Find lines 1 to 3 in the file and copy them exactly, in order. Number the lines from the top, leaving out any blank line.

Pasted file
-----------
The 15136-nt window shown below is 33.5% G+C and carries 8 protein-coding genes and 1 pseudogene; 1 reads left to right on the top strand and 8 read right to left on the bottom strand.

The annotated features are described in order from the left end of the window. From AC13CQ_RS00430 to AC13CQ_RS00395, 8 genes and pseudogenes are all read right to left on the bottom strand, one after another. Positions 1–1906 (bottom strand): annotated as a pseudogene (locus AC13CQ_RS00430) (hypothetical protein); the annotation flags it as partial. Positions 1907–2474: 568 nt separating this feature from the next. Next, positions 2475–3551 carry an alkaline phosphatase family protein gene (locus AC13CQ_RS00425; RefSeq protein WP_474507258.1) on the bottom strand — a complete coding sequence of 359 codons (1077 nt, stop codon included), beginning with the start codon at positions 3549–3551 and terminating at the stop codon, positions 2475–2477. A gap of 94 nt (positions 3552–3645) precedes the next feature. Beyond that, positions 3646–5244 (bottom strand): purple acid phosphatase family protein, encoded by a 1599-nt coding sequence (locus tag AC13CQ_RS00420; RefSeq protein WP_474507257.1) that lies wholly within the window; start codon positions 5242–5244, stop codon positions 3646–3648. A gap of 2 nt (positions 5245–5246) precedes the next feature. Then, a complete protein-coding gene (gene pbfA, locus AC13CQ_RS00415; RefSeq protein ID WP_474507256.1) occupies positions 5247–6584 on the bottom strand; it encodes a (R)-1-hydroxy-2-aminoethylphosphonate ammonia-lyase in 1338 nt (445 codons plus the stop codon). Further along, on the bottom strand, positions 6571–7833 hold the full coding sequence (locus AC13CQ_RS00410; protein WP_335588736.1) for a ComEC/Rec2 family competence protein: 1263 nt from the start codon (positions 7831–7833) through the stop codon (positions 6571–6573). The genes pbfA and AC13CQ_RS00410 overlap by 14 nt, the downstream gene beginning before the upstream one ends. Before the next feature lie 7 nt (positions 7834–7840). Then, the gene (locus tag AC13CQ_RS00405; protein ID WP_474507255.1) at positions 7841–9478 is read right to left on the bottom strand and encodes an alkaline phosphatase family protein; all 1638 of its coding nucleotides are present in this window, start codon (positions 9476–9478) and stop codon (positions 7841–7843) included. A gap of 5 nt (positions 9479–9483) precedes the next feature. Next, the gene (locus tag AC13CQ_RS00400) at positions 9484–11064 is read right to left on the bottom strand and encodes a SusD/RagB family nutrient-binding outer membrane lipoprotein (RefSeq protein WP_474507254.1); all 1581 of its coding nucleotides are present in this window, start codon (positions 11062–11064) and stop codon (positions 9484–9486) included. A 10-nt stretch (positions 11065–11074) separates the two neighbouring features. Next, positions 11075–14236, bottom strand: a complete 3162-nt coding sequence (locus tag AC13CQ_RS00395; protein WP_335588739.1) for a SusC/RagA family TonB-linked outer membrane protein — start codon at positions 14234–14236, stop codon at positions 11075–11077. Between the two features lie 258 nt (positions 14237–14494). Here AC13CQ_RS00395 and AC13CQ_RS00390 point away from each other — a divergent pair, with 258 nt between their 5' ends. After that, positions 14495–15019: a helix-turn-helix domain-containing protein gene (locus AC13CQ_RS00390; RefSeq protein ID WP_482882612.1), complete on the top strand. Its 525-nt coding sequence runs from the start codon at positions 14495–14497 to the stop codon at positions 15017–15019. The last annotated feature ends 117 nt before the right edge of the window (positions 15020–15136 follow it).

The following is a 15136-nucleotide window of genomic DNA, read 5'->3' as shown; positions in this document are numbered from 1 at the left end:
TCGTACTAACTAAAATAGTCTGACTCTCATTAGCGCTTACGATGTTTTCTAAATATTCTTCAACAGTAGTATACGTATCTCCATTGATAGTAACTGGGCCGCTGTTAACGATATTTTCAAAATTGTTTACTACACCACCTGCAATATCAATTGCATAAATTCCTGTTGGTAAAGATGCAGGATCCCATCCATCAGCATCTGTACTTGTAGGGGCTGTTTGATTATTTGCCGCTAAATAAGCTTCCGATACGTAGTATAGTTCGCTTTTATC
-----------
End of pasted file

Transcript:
The 15136-nt window shown below is 33.5% G+C and carries 8 protein-coding genes and 1 pseudogene; 1 reads left to right on the top strand and 8 read right to left on the bottom strand.

The annotated features are described in order from the left end of the window. From AC13CQ_RS00430 to AC13CQ_RS00395, 8 genes and pseudogenes are all read right to left on the bottom strand, one after another. Positions 1–1906 (bottom strand): annotated as a pseudogene (locus AC13CQ_RS00430) (hypothetical protein); the annotation flags it as partial. Positions 1907–2474: 568 nt separating this feature from the next. Next, positions 2475–3551 carry an alkaline phosphatase family protein gene (locus AC13CQ_RS00425; RefSeq protein WP_474507258.1) on the bottom strand — a complete coding sequence of 359 codons (1077 nt, stop codon included), beginning with the start codon at positions 3549–3551 and terminating at the stop codon, positions 2475–2477. A gap of 94 nt (positions 3552–3645) precedes the next feature. Beyond that, positions 3646–5244 (bottom strand): purple acid phosphatase family protein, encoded by a 1599-nt coding sequence (locus tag AC13CQ_RS00420; RefSeq protein WP_474507257.1) that lies wholly within the window; start codon positions 5242–5244, stop codon positions 3646–3648. A gap of 2 nt (positions 5245–5246) precedes the next feature. Then, a complete protein-coding gene (gene pbfA, locus AC13CQ_RS00415; RefSeq protein ID WP_474507256.1) occupies positions 5247–6584 on the bottom strand; it encodes a (R)-1-hydroxy-2-aminoethylphosphonate ammonia-lyase in 1338 nt (445 codons plus the stop codon). Further along, on the bottom strand, positions 6571–7833 hold the full coding sequence (locus AC13CQ_RS00410; protein WP_335588736.1) for a ComEC/Rec2 family competence protein: 1263 nt from the start codon (positions 7831–7833) through the stop codon (positions 6571–6573). The genes pbfA and AC13CQ_RS00410 overlap by 14 nt, the downstream gene beginning before the upstream one ends. Before the next feature lie 7 nt (positions 7834–7840). Then, the gene (locus tag AC13CQ_RS00405; protein ID WP_474507255.1) at positions 7841–9478 is read right to left on the bottom strand and encodes an alkaline phosphatase family protein; all 1638 of its coding nucleotides are present in this window, start codon (positions 9476–9478) and stop codon (positions 7841–7843) included. A gap of 5 nt (positions 9479–9483) precedes the next feature. Next, the gene (locus tag AC13CQ_RS00400) at positions 9484–11064 is read right to left on the bottom strand and encodes a SusD/RagB family nutrient-binding outer membrane lipoprotein (RefSeq protein WP_474507254.1); all 1581 of its coding nucleotides are present in this window, start codon (positions 11062–11064) and stop codon (positions 9484–9486) included. A 10-nt stretch (positions 11065–11074) separates the two neighbouring features. Next, positions 11075–14236, bottom strand: a complete 3162-nt coding sequence (locus tag AC13CQ_RS00395; protein WP_335588739.1) for a SusC/RagA family TonB-linked outer membrane protein — start codon at positions 14234–14236, stop codon at positions 11075–11077. Between the two features lie 258 nt (positions 14237–14494). Here AC13CQ_RS00395 and AC13CQ_RS00390 point away from each other — a divergent pair, with 258 nt between their 5' ends. After that, positions 14495–15019: a helix-turn-helix domain-containing protein gene (locus AC13CQ_RS00390; RefSeq protein ID WP_482882612.1), complete on the top strand. Its 525-nt coding sequence runs from the start codon at positions 14495–14497 to the stop codon at positions 15017–15019. The last annotated feature ends 117 nt before the right edge of the window (positions 15020–15136 follow it).

The following is a 15136-nucleotide window of genomic DNA, read 5'->3' as shown; positions in this document are numbered from 1 at the left end: